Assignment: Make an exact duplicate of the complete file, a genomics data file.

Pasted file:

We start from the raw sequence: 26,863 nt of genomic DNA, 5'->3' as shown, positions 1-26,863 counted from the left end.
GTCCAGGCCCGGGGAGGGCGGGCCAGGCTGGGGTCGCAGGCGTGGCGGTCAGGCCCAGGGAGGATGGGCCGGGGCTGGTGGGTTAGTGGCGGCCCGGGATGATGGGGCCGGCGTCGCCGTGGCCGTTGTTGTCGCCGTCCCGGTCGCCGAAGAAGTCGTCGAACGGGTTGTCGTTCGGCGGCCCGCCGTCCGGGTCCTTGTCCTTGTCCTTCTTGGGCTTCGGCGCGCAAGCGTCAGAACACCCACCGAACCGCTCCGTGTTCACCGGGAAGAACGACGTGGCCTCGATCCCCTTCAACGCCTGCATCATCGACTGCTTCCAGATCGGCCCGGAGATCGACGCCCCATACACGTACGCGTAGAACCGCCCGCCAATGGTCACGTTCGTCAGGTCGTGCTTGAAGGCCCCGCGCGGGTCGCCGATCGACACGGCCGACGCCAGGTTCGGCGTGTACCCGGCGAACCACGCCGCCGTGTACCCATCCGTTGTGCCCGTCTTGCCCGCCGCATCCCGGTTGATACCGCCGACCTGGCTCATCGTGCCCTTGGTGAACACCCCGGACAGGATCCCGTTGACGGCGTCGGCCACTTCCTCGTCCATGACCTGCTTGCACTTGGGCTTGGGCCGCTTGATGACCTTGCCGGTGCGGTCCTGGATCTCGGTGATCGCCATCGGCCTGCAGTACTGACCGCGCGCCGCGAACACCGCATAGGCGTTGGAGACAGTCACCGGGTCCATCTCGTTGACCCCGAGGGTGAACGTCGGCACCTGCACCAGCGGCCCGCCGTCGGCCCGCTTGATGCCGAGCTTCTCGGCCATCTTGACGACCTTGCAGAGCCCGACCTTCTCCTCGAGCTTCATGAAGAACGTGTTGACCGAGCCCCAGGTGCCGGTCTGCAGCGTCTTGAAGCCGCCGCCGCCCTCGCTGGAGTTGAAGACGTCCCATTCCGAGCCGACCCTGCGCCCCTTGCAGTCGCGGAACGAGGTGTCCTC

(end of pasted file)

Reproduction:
We start from the raw sequence: 26,863 nt of genomic DNA, 5'->3' as shown, positions 1-26,863 counted from the left end.
GTCCAGGCCCGGGGAGGGCGGGCCAGGCTGGGGTCGCAGGCGTGGCGGTCAGGCCCAGGGAGGATGGGCCGGGGCTGGTGGGTTAGTGGCGGCCCGGGATGATGGGGCCGGCGTCGCCGTGGCCGTTGTTGTCGCCGTCCCGGTCGCCGAAGAAGTCGTCGAACGGGTTGTCGTTCGGCGGCCCGCCGTCCGGGTCCTTGTCCTTGTCCTTCTTGGGCTTCGGCGCGCAAGCGTCAGAACACCCACCGAACCGCTCCGTGTTCACCGGGAAGAACGACGTGGCCTCGATCCCCTTCAACGCCTGCATCATCGACTGCTTCCAGATCGGCCCGGAGATCGACGCCCCATACACGTACGCGTAGAACCGCCCGCCAATGGTCACGTTCGTCAGGTCGTGCTTGAAGGCCCCGCGCGGGTCGCCGATCGACACGGCCGACGCCAGGTTCGGCGTGTACCCGGCGAACCACGCCGCCGTGTACCCATCCGTTGTGCCCGTCTTGCCCGCCGCATCCCGGTTGATACCGCCGACCTGGCTCATCGTGCCCTTGGTGAACACCCCGGACAGGATCCCGTTGACGGCGTCGGCCACTTCCTCGTCCATGACCTGCTTGCACTTGGGCTTGGGCCGCTTGATGACCTTGCCGGTGCGGTCCTGGATCTCGGTGATCGCCATCGGCCTGCAGTACTGACCGCGCGCCGCGAACACCGCATAGGCGTTGGAGACAGTCACCGGGTCCATCTCGTTGACCCCGAGGGTGAACGTCGGCACCTGCACCAGCGGCCCGCCGTCGGCCCGCTTGATGCCGAGCTTCTCGGCCATCTTGACGACCTTGCAGAGCCCGACCTTCTCCTCGAGCTTCATGAAGAACGTGTTGACCGAGCCCCAGGTGCCGGTCTGCAGCGTCTTGAAGCCGCCGCCGCCCTCGCTGGAGTTGAAGACGTCCCATTCCGAGCCGACCCTGCGCCCCTTGCAGTCGCGGAACGAGGTGTCCTC